---- thirteen million dollar art collection
    Don't know what the forammatting program did there
     
    Last edited: Aug 11, 2019
  19. Seattle Valued Senior Member

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    4,726
    Incoherent as usual.

    How about saving money before you spend money. It's got nothing to do with what someone else does. You are doing it for yourself. You say people can't save. They can.
     
  20. Jeeves Valued Senior Member

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    3,553
    What someone else did is exactly what happened to their savings.
     
  21. iceaura Valued Senior Member

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    29,383
    Most people in the lower two thirds of the economy cannot reliably save much money. They can get lucky, and not have to incur debt to cover some event, but that's luck - not saving. That's like finding money in the street, or hitting a minor prize in the lottery.
    No way.

    Compare the many societies in which health care is not a mess: most of them have market economies, and all of them control medical care rigidly by governmental regulation and rule - their governments manage their medical care delivery as completely as they manage their sewer and water systems, their roads and ports, etc.

    The US system is a mess because it does not do that.

    US medical care insurance is an extortion scheme in large part* because the Republican Party of the United States insists on pretending that market forces apply, that there can be a "free" market in medical care provision.

    There can be no free or competitive market in medical care overall. There can be in some auxiliary facets of it - various devices, drugs, or innovations that a consumer can do without, take or leave according to price and quality - but that's it.

    There can be no free or competitive market in basic health care, or basic health insurance, because the requirements of such a market's existence are not met: there is no informed buyer, there is no range of differentiable sellers, there is often no way to refuse a deal, there is seldom repeat business in which acquired information can guide decisions, the benefits of good decisions do not accrue to the superior buyer, the penalties do not land on the inferior buyer, the buyer is seldom even the consumer or recipient of the service bought, and so forth.

    Health care is delivered to the young, old, sick, injured, incapable, jobless, and poor. It is paid for by the healthy, capable, jobholding, moneyed, uninjured, and working aged. And neither of these populations - neither the buyer nor the consumer - is normally capable of evaluating the purchase, or choosing differently in future repetitions of the purchasing and delivery decision.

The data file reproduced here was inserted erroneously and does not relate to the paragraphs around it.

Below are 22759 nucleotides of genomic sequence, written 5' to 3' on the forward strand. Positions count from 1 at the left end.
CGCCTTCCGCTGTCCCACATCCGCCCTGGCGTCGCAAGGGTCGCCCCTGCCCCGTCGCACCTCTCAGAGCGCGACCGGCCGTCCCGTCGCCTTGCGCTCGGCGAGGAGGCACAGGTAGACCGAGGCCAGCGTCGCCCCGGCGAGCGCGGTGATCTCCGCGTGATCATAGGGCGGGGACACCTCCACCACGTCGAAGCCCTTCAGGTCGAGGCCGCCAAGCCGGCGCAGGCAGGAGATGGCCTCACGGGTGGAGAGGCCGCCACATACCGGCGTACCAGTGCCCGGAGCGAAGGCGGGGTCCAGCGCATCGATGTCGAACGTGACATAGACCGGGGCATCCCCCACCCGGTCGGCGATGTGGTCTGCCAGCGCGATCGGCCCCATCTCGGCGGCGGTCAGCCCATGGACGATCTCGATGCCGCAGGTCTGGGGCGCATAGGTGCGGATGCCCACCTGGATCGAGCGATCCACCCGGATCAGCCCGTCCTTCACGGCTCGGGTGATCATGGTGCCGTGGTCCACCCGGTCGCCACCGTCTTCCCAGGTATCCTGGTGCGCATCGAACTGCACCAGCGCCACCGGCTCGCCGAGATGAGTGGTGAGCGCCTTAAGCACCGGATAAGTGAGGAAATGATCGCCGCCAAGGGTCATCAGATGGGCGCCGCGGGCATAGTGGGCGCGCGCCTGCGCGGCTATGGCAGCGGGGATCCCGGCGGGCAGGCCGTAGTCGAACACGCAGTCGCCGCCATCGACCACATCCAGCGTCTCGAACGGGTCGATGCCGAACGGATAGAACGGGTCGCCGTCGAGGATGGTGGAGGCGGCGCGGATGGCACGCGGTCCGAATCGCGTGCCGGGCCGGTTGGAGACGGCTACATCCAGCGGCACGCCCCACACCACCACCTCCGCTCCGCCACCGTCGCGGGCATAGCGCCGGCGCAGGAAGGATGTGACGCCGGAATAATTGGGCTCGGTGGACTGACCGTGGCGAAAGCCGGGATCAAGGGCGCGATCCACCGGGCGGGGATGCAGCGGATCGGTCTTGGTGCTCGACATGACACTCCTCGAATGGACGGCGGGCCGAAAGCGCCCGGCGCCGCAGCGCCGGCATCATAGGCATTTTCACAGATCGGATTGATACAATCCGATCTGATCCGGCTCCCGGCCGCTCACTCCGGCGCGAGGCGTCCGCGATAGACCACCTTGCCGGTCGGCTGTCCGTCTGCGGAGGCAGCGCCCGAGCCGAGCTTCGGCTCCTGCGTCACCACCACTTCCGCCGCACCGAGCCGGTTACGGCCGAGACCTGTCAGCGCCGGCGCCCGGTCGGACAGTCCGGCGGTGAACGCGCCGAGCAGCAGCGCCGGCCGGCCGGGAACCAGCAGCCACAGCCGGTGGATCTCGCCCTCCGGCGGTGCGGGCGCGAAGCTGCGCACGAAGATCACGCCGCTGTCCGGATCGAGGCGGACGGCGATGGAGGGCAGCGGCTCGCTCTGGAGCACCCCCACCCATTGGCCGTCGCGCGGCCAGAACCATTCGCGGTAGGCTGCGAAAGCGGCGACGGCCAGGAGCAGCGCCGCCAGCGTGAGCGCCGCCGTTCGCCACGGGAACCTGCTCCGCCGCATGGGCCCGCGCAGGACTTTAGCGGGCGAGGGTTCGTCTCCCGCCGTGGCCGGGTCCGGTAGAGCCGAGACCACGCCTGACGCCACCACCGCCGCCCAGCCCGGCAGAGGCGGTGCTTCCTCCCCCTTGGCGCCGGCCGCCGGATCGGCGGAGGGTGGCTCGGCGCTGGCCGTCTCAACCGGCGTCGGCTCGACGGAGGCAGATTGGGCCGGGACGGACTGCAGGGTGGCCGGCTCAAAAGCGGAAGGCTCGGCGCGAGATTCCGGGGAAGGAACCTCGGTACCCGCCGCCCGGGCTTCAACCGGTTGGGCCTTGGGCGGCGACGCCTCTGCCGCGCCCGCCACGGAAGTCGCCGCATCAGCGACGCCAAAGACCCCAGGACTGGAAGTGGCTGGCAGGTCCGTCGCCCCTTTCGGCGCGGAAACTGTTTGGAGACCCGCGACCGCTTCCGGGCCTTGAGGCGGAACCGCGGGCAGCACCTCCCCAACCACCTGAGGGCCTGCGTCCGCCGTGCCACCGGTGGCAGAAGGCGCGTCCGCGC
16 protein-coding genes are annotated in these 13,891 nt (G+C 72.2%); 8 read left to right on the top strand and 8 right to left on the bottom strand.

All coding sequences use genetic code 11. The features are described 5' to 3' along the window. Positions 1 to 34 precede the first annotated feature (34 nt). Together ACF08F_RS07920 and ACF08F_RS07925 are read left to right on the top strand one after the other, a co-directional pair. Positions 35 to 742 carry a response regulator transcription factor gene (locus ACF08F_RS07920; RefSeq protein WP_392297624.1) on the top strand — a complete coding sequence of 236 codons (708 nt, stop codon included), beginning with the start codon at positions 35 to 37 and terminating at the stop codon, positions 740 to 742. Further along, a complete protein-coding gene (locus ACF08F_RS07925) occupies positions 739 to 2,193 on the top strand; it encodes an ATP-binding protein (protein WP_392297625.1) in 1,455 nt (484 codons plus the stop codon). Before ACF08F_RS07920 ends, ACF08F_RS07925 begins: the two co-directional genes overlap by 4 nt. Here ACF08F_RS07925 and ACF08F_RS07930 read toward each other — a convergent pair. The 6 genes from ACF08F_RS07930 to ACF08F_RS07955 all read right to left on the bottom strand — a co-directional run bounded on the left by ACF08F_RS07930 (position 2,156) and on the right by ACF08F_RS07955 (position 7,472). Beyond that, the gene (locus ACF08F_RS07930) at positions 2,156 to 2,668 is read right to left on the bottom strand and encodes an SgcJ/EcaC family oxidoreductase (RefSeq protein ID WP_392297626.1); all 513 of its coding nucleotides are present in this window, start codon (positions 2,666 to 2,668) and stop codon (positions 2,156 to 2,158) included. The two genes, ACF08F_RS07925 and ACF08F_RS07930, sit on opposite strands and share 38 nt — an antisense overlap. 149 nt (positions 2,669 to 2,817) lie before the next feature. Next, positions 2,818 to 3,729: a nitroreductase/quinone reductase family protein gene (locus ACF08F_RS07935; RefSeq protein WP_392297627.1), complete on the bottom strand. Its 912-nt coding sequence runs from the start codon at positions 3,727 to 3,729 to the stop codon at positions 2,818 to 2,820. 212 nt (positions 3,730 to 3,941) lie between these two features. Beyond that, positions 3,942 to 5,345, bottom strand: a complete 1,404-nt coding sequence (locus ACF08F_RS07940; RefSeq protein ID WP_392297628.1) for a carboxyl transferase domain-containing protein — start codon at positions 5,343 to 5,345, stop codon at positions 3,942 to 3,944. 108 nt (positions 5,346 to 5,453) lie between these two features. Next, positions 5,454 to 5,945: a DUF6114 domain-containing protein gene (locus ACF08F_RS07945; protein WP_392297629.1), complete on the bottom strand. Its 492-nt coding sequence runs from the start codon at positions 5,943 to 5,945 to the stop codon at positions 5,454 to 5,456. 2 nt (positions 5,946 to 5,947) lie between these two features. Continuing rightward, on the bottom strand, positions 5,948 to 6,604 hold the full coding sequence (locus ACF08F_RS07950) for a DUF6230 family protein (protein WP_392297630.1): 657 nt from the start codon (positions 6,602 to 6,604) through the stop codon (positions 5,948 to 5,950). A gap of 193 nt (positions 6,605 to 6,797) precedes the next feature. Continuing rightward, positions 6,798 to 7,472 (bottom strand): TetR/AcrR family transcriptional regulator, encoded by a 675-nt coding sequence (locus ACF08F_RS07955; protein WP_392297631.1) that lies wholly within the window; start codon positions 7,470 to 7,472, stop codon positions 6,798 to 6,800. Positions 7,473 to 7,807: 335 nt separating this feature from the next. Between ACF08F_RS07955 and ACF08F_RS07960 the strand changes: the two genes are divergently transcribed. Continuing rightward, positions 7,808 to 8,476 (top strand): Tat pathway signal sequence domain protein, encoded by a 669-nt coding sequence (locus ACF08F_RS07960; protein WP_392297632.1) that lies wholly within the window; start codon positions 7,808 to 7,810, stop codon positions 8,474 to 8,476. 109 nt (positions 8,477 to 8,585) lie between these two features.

There is no way to set up a "free" or competitive market in these circumstances.

    * In the US, as a matter of historical fact, the 1950s and 60s efforts to include a sane and functional health care system among the other provisions of the New Deal were derailed by racism. That factor is uniquely powerful in the US, and may be the single most important reason the US - uniquely among the First World societies - has no functional national health care system.
     
  22. billvon Valued Senior Member

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    16,331
    I'll tell you about a guy I knew once.

    I worked at a county park, and for one summer I was assigned to follow Larry. Larry was not a smart man. Several years before he had been tasked with cleaning up and restocking the park restrooms, which he had trouble with. He never quite got the hang of mopping. He'd push _down_ on the mop as hard as he could, and the mop eventually broke and the broken end stabbed him in the hand.

    This should have been a warning, but they kept him on bathrooms. Shortly after that he accidentally cut off his finger attempting to change the toilet paper. No one is quite sure how, although the leading theory is that he got it stuck, panicked and just kept pulling until it broke off.

    He did not have anything biologically wrong with him. (Other than missing a finger.) Although he looked like he had Down Syndrome he had been tested and he didn't have it. I knew this because I heard all about the lawsuit that his family had waged against the park after that incident. They had to define his condition to see what part of equal-opportunity laws he fell under, and they had several doctors testify that he did not have any identifiable mental pathology. And apparently his IQ was not below 75 (the threshold for "mentally impaired.") As far as anyone could tell, he was just dumb.

    So the county settled and let him keep his job, along with paying for damages and his medical bills. I had started at the park as a laborer, but since I had my lifeguard certification and they needed guards I worked a shift as a lifeguard. At that point the maintenance division didn't want me because I was working the mornings as a guard, so as a compromise I was the Larry follower. I'd follow Larry around and make sure he didn't cut any more of his fingers off, or get stuck in a closet or something.

    I followed him around for a while with a book. I'd read while he tried to mop. Finally it got too painful for me to watch, so I'd quickly do the bathrooms while he sat sweating on a bench. Thus did I earn $3.50 an hour for an entire summer.

    This guy was living on his own; apparently he had a tiny house that his parents helped him buy that was down the street from them. I don't know if he had any savings, but since he often recounted how he had to ask his parents for money for this or that (like losing his shoes, or having his car break down again) I doubt it.

    This is not a guy who is lazy. He's not prioritizing vacations or cars or fancy clothes over savings. He simply wasn't smart enough. Managing a bank account was about the limit of his skills.

    Now you can say "but that's a rare case!" But it's not. About 12% of the country - 40 million people - have an IQ below 80. And most of those are not considered mentally defective; they are just dumb. He's applying his best judgment to the problem - it is just that, for him, his best judgment is terrible.
     
  23. Seattle Valued Senior Member

    Messages:
    4,726
    No, they had no savings, remember. Most people who save, still have savings. Do you dispute that?